Hernán considers that in order to reach the moment of lifting restrictions, four requirements were necessary, which, in his opinion, were not met by Spain.
The first was the ability of the autonomous communities to create and reinforce assistance and diagnostic skills, as well as monitoring, isolation or quarantine. The second for the definition of transparent and harmonized epidemiological indicators by the Spanish Government that would facilitate coordinated actions. Third, the specialist considers it necessary to outline specific measures to initiate the lack of definition by multidisciplinary specialists. Finally, a continuous decision-making process based on the assessment of epidemiological data from the previous three weeks.
For Miquel Porta, a professor specializing in epidemiology, preventive medicine and public health, the Spanish failure to enter the “new normal” dates back to the period before the pandemic. “It was not in the design of criteria for the lack of definition that we failed, but in the application of those same criteria”, defends the specialist, justifying this failure with the “incapacity of the State”.
“It is not even a problem for politicians, but for state apparatus,” he continued. “The Treasury is a shined mechanism, with 21st century tools. Obviously there is fraud and it could work better, but any city tax in any corner of Spain is registered. Ours [serviços de vigilância epidemiológica e de saúde pública] work as they did in the 19th century, ”concluded Miquel Porta.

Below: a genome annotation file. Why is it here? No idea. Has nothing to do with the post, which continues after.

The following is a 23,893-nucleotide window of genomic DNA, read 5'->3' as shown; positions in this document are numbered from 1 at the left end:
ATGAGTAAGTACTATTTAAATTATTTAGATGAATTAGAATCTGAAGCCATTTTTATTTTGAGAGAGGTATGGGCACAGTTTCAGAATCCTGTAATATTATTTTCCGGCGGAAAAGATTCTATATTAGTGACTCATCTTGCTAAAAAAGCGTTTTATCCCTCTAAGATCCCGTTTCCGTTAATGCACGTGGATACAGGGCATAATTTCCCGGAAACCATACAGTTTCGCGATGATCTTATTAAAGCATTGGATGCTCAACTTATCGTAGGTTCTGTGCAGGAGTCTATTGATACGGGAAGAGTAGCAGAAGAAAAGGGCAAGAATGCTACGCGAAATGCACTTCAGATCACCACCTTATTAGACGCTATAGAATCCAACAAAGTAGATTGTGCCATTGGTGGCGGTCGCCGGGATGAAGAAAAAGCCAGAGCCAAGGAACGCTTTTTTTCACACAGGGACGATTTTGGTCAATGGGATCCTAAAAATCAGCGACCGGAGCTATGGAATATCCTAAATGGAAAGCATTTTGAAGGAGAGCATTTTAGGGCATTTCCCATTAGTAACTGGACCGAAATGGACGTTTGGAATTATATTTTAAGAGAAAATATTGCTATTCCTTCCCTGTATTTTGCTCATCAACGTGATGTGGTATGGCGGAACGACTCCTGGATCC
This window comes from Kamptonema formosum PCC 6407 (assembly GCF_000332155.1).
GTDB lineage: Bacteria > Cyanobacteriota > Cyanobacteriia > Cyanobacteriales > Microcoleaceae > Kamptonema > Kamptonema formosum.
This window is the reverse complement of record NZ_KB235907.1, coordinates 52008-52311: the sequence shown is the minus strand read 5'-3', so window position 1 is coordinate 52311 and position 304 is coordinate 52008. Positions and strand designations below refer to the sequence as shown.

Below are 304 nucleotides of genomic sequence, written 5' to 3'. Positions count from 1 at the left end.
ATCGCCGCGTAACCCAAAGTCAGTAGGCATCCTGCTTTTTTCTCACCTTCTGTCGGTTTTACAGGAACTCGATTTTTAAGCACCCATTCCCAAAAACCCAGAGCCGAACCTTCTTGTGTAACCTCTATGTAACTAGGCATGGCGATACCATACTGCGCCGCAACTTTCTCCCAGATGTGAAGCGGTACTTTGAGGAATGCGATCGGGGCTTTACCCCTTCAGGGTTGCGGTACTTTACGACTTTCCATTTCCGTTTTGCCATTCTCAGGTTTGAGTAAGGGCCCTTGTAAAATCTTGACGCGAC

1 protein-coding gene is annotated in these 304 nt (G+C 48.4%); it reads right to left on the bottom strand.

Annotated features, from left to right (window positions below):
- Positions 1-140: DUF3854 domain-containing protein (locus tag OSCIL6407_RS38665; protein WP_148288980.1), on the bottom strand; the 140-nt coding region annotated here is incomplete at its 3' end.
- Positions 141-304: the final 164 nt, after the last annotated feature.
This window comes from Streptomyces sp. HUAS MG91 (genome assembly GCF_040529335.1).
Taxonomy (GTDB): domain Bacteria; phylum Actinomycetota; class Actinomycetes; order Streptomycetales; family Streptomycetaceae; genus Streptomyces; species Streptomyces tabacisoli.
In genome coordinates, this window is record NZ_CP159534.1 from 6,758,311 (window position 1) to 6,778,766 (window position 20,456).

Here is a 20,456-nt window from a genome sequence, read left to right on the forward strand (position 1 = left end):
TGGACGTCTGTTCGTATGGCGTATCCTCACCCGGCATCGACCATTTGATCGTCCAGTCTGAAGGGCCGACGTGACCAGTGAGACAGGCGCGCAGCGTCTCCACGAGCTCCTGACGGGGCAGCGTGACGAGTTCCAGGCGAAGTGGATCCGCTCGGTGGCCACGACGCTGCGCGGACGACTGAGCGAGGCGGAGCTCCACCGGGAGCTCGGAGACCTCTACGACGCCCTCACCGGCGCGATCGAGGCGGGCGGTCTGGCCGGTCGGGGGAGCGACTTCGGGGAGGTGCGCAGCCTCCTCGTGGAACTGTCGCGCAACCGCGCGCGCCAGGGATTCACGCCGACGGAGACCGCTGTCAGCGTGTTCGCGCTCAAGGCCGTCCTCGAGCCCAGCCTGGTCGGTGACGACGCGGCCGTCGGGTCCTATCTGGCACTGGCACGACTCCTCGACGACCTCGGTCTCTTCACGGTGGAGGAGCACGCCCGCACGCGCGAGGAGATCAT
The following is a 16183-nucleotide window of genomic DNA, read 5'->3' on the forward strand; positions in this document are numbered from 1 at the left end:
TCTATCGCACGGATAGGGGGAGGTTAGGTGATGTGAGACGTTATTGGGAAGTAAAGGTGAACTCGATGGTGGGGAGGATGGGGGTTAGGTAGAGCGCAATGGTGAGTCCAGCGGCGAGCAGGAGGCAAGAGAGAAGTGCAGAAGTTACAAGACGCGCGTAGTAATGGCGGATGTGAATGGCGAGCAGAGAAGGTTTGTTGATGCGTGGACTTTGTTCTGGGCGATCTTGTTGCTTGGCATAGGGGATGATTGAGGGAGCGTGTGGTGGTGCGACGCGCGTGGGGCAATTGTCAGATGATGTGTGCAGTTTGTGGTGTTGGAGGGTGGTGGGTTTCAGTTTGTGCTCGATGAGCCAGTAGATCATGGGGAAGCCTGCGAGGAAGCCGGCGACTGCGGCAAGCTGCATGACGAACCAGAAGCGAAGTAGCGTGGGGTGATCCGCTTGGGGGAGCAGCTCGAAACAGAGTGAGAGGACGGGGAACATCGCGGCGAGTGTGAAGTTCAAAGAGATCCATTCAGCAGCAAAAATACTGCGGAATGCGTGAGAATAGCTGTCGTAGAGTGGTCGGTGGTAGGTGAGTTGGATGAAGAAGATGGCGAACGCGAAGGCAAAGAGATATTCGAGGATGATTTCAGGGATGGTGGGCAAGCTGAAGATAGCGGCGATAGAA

Failures in screening and overconfidence
The consistent failures in tracking contacts close to those infected by Covid-19 are another reason given for the growth of the epidemic curve in Spain. Madrid, for example, should have screening teams to monitor positive cases, identify and monitor close contacts. However, there is no evidence that these teams actually existed and many patients in quarantine say they have never been contacted by these teams.
In addition, experts also report an excess of confidence. “Calling it normal again was perhaps a failure, because it made us trust ourselves”, admits Saúl Ares, a scientist at the National Biotechnology Center.